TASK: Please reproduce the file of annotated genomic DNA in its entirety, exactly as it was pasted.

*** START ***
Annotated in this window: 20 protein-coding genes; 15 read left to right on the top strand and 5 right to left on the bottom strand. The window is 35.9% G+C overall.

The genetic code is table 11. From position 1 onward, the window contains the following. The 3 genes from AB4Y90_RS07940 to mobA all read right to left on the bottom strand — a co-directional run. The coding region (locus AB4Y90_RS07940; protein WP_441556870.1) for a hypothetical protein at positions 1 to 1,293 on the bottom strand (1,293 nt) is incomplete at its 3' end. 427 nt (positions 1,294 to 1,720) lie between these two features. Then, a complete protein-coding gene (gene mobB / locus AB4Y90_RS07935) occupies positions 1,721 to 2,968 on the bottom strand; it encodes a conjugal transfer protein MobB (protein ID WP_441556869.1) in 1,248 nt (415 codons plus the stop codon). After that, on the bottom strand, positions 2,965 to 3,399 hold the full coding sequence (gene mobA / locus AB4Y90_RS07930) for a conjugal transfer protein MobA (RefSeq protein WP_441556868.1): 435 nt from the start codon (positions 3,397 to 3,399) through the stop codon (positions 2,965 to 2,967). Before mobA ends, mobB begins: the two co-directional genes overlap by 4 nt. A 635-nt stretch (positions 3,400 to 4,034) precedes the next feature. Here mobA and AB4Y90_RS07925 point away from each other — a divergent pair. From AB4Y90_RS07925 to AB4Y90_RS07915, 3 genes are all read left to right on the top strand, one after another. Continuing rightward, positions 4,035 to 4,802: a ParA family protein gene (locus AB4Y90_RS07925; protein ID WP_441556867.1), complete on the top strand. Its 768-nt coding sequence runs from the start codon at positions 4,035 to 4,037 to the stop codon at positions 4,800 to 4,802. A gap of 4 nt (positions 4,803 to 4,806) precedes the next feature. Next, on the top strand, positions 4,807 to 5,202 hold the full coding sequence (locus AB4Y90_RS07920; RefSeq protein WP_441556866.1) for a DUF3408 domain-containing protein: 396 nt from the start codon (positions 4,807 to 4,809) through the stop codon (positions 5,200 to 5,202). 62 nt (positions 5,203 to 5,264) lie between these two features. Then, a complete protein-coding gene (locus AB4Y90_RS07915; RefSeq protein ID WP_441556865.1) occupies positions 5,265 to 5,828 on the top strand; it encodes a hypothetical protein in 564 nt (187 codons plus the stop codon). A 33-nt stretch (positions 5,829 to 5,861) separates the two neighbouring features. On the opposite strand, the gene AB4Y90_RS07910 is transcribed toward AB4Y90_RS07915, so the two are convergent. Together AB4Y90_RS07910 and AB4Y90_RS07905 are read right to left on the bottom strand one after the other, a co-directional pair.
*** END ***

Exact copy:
Annotated in this window: 20 protein-coding genes; 15 read left to right on the top strand and 5 right to left on the bottom strand. The window is 35.9% G+C overall.

The genetic code is table 11. From position 1 onward, the window contains the following. The 3 genes from AB4Y90_RS07940 to mobA all read right to left on the bottom strand — a co-directional run. The coding region (locus AB4Y90_RS07940; protein WP_441556870.1) for a hypothetical protein at positions 1 to 1,293 on the bottom strand (1,293 nt) is incomplete at its 3' end. 427 nt (positions 1,294 to 1,720) lie between these two features. Then, a complete protein-coding gene (gene mobB / locus AB4Y90_RS07935) occupies positions 1,721 to 2,968 on the bottom strand; it encodes a conjugal transfer protein MobB (protein ID WP_441556869.1) in 1,248 nt (415 codons plus the stop codon). After that, on the bottom strand, positions 2,965 to 3,399 hold the full coding sequence (gene mobA / locus AB4Y90_RS07930) for a conjugal transfer protein MobA (RefSeq protein WP_441556868.1): 435 nt from the start codon (positions 3,397 to 3,399) through the stop codon (positions 2,965 to 2,967). Before mobA ends, mobB begins: the two co-directional genes overlap by 4 nt. A 635-nt stretch (positions 3,400 to 4,034) precedes the next feature. Here mobA and AB4Y90_RS07925 point away from each other — a divergent pair. From AB4Y90_RS07925 to AB4Y90_RS07915, 3 genes are all read left to right on the top strand, one after another. Continuing rightward, positions 4,035 to 4,802: a ParA family protein gene (locus AB4Y90_RS07925; protein ID WP_441556867.1), complete on the top strand. Its 768-nt coding sequence runs from the start codon at positions 4,035 to 4,037 to the stop codon at positions 4,800 to 4,802. A gap of 4 nt (positions 4,803 to 4,806) precedes the next feature. Next, on the top strand, positions 4,807 to 5,202 hold the full coding sequence (locus AB4Y90_RS07920; RefSeq protein WP_441556866.1) for a DUF3408 domain-containing protein: 396 nt from the start codon (positions 4,807 to 4,809) through the stop codon (positions 5,200 to 5,202). 62 nt (positions 5,203 to 5,264) lie between these two features. Then, a complete protein-coding gene (locus AB4Y90_RS07915; RefSeq protein ID WP_441556865.1) occupies positions 5,265 to 5,828 on the top strand; it encodes a hypothetical protein in 564 nt (187 codons plus the stop codon). A 33-nt stretch (positions 5,829 to 5,861) separates the two neighbouring features. On the opposite strand, the gene AB4Y90_RS07910 is transcribed toward AB4Y90_RS07915, so the two are convergent. Together AB4Y90_RS07910 and AB4Y90_RS07905 are read right to left on the bottom strand one after the other, a co-directional pair.